The Folly of Crowdsourcing

Before I make a leap, especially one involving travel or durable goods, I like to feel that I’m basing my decision on hard information. I used to think that the Internet held the answer to this problem, but instead it’s only raised my frustration and anxiety when I’m trying to book a scuba trip or decide if a particular book is worthy of my attention. This problem came into slightly better focus for me last Tuesday, when I read two articles, back-to-back, from The Atlantic Monthly.

The first article, Wayne Curtis’s Weni, Widi, Wiki, told the story of a visit to Seattle using only Internet guides, specifically those with user-generated content. It seemed to highlight for me the reason I’m no longer so interested in Yelp, Amazon Reviews, or most of the crowdsourced Internet. My first thought after reading this article was that I was simply tired of opinions.

Several years ago, I enjoyed being a fire-breathing opinion columnist with the primary mission of thinking provocative thoughts and the secondary mission of generating page views, with only a tertiary mission of being right. If I was wrong in a way that made people stop and think about the problem, I’d won.

I don’t think I’d enjoy that job much today. By and large, I just don’t care whether people like my opinions, or agree with them. If people ask me what I think, I’m more than happy to share my opinions, but I’m not all that likely to volunteer what I think. (This has made it harder for me to blog, since I feel so reluctant to say anything without prompting.)

Then I read the very next article, Corby Kummer’s Beyond the McIntosh, about John Bunker, a man who has dedicated his career to preserving heirloom varieties of apples. At the Capitol Hill farmer’s market, I buy most of my apples from one guy, who grows a mix of things people have heard of, and things that most people haven’t. I discovered my favorite variety of apple there, and was tickled pink to discover that it’s the same as John Bunker’s favorite: the Black Oxford, native to Maine, and the apple that launched Mr. Bunker on his career.

If I didn’t care about opinions, why would I be so excited by the information that John Bunker’s favorite apple was the same as my own?

The answer, I think, is the difference between solo and aggregated opinions. Crowdsourced reviews have the same grey, mushy feel of meals at The Cheesecake Factory. When I first paged through the copy of Zagat’s restaurant guide for Seattle I’d been sent, I couldn’t believe that people were as likely to praise the Cheesecake Factory as to dis Lark, my favorite Seattle restaurant.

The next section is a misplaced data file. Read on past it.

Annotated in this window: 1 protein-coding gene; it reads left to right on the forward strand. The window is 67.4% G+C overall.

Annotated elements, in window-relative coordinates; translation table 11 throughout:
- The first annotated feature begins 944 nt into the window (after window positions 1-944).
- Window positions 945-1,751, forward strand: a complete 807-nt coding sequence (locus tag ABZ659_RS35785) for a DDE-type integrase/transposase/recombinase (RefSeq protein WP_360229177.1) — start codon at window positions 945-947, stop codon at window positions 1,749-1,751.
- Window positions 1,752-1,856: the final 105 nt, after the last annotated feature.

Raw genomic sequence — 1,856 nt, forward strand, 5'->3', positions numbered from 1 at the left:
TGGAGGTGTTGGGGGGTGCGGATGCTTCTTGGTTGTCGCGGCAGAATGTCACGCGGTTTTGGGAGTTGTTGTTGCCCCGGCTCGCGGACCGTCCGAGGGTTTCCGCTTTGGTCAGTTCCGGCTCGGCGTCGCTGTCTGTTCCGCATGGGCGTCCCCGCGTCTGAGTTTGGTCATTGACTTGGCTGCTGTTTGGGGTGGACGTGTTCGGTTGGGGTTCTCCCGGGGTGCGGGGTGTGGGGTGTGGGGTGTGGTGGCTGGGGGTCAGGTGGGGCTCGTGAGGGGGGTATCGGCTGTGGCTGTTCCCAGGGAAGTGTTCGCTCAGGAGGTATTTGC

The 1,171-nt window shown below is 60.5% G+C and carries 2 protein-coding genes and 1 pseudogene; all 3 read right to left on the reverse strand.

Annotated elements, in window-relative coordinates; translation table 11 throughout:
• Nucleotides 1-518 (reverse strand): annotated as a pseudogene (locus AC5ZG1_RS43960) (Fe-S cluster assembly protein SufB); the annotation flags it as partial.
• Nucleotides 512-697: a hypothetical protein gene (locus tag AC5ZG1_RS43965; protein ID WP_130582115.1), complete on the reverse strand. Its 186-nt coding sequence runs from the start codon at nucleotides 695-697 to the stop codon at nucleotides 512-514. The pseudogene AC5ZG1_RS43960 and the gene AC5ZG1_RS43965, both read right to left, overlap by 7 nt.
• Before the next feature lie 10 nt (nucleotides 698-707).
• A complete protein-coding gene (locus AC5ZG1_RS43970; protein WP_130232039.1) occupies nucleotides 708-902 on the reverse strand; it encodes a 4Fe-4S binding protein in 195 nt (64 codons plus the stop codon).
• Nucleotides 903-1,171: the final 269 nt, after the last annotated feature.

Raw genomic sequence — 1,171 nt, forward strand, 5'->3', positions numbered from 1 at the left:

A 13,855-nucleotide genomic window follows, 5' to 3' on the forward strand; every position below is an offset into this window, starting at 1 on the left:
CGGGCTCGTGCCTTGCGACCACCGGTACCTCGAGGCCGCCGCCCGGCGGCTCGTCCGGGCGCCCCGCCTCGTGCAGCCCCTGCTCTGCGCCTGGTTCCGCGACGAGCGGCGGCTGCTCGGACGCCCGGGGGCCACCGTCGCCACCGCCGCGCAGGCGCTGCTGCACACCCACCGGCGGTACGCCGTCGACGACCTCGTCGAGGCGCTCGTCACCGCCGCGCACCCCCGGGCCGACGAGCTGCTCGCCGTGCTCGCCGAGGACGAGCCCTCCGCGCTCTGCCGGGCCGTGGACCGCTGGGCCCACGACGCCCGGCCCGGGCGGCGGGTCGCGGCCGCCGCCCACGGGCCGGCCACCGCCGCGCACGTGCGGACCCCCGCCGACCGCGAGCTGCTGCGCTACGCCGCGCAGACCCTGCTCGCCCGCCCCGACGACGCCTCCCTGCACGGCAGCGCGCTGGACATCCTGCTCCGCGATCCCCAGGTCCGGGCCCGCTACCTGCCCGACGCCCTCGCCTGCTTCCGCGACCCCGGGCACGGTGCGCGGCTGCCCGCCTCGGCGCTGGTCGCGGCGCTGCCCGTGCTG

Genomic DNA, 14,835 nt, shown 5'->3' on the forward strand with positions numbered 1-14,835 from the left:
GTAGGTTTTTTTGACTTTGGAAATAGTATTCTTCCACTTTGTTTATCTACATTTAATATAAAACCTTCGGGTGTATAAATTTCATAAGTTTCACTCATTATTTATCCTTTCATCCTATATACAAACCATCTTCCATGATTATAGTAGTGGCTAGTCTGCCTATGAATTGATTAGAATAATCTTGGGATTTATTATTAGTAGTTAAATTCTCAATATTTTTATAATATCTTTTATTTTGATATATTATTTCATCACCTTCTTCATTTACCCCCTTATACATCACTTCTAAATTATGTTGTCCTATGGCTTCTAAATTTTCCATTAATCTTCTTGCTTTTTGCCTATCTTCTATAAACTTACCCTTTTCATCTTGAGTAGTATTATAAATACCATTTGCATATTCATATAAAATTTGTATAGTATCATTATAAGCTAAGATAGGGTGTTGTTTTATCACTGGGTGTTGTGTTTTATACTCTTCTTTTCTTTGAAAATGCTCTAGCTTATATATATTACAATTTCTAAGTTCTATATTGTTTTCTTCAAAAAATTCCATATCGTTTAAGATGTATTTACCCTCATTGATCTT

But of course, Zagat’s guide polls hundreds or thousands of people (myself included), and averages out their opinions. On average, people will prefer an unchallenging place, with giant portions of bland food, to a restaurant specializing in small plates of often strange or exotic food – and that’s true even if each individual’s preferences are otherwise.

I suspect that almost everyone who reviewed The Cheesecake Factory has an interesting, even unique, set of food preferences, and that I could talk for a good long while with most of them and find their individual opinions fascinating, even when I disagreed with them. But, taken together, these individual opinions cancel each other out and leave you with an uninflected average opinion.

I remember some science fiction story I read as a teenager, in which one character posited that the Venus of Willendorf represented an averaged-out map of what men desired in women, which puts me in mind of Jason Salavon’s work.

In other words, preferences are more interesting individually than when they’re aggregated. This is the lesson of Apple versus Microsoft, where the former is a distillation of one man’s particular aesthetic and the other is the product of endless usability tests. I’d go so far as to assume that Microsoft’s software would be more interesting, and more pleasing to myself, if it were the product of Bill Gates’s personal vision, or even that of a single usability research subject. But such software would likely be less successful overall, if we define success as marketplace success, the definition by which The Cheesecake Factory succeeds.

I never pick up my Zagat, and I’m not much more likely to rely on Amazon, Yelp, TripAdvisors, or its myriad crowdsourced descendants. I’d rather go up to a stranger, as my boss did one night in New York City, and ask the name of his favorite bar. In fact, one recommendation was the first bar I ever remember going to in order to see a band, The Continental. I was surprised, and more than a little pleased, to find that they were still there. But most of the recommendations were places I hadn’t heard of, or would have found on my own.

Sometimes aggregated opinions are toxic. I had a particularly bad experience when I tried to find reliable information on picking out a Blu-Ray player. HD-DVD partisans had so poisoned the pages on Amazon and other sites that I was unable to tell who had really used the player in question, and who was merely trying to sow uncertainty and push people to HD-DVD instead. Claims and counter-claims proliferated, with no end in sight.

In the end, I bought a low-end Sony player, upgraded the firmware to the latest before trying anything else, and have had not a single one of the myriad reported problems. Was I just lucky, or was all of the concern overblown? The plural of “anecdote” is not “data”, even if it’s my anecdote. What, exactly, do we call the plural of “opinion?”